As my son and I rode the train and walked over half of the Loop in downtown Chicago, we talked. Or should I say: He talked, and I asked questions and listened. I couldn’t help thinking over and over: My mother would love this kid.
Patrick understands concepts on which I have only a tenuous grip. Political movements, economic policies, the rise and fall of various governmental entities and efforts: he discusses world events intently, with an astounding casual confidence. He has me read from supposed news sites and articles purporting to be informational, then cuts through their nuanced offerings with ease, showing me how I can discern between objective accounts and propaganda. He lays people and organizations on a graduated scale, from extreme right to extreme left, and then outlines why he chooses to gravitate closer to the latter.
His compassion, empathy, and regard for humanity overwhelms me. He cares about people. He walks, talks, and lives his connection to the world in which he finds himself. He’s surpassed my hopes for him; he works his values and he honors every principle that I ever tried to help him internalize.
He has two jobs, works seven days a week, lives in Evanston because he likes the neighborhood, recycles, rides the train as though he’s been doing it all his life, and has a regular place he takes his car which checked the air in my right front tire without charging me for putting it on the lift to make sure it didn’t have a leak. I’d say my boy has arrived. At twenty-six, he’s more level-headed than I’ve ever been. He’s idealistic in his goals for the world but realistic as to the potential of pulling America from its current lamentable condition to become a nation based on equality, which provides the same chance for each of its citizens.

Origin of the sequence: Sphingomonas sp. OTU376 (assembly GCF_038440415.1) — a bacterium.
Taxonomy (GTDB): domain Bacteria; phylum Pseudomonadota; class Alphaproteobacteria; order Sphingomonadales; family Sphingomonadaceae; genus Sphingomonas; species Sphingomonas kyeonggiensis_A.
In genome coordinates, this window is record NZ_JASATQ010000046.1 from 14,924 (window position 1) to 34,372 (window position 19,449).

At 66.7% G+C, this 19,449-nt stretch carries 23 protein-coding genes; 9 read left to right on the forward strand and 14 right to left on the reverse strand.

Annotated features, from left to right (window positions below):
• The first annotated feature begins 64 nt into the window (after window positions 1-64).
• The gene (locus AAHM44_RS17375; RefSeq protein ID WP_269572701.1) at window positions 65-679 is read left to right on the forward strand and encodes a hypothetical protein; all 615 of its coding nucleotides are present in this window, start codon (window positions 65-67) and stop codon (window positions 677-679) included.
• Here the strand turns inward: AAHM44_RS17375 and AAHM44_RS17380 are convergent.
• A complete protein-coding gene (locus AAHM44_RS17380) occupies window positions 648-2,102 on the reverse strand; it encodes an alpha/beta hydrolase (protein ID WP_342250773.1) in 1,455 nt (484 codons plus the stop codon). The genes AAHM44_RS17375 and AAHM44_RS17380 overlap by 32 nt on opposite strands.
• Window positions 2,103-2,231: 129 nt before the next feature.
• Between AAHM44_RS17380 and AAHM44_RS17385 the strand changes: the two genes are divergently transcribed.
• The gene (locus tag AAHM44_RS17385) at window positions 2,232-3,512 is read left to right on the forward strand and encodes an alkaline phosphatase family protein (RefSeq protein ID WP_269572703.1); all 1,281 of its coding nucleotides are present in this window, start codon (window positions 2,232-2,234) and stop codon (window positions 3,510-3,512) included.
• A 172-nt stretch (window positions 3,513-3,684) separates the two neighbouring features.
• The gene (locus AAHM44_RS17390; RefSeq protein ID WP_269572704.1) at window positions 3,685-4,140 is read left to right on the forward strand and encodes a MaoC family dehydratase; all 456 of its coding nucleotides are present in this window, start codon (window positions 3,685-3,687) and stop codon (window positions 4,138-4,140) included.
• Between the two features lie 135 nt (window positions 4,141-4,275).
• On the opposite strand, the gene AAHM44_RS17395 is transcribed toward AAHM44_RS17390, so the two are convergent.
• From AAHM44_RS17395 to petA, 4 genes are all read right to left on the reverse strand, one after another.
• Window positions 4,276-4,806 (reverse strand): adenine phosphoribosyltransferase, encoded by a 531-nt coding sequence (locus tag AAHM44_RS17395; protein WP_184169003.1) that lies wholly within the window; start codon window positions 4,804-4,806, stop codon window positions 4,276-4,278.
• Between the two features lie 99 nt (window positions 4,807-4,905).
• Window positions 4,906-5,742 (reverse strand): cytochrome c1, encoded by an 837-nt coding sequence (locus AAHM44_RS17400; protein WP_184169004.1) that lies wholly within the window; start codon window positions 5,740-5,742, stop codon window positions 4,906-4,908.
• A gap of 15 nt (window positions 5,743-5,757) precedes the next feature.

We went downtown so I could ride the train and get coffee at my brother Frank’s favorite hidden gem, Hero Coffee at Pickwick Place. We didn’t expect to encounter a protest, nor did either of us anticipate my emotional reaction to the line of women standing mute and strong against the loss of personal choice. The experience put us in a contemplative mood. Off and on throughout the day, we fell into rumination about the terrible regression of America; about misogyny, racism, and the erosion of the small gains toward equality made in the twentieth century. He knew so much: History, economics, sociology, political theory and practice. By the end of the day, I found myself overwhelmed with awe at the quiet self-assurance and intuition of this manchild to whom I gave birth. Not just a musician, not just a writer, but a citizen who understands why socialism has failed in the tiny country of Venezuela and how capitalism has failed Americans. What a kid. I have no complaints. He’s done his lineage proud.
It’s the fifteenth day of the forty-sixth month of My Year Without Complaining. Life continues.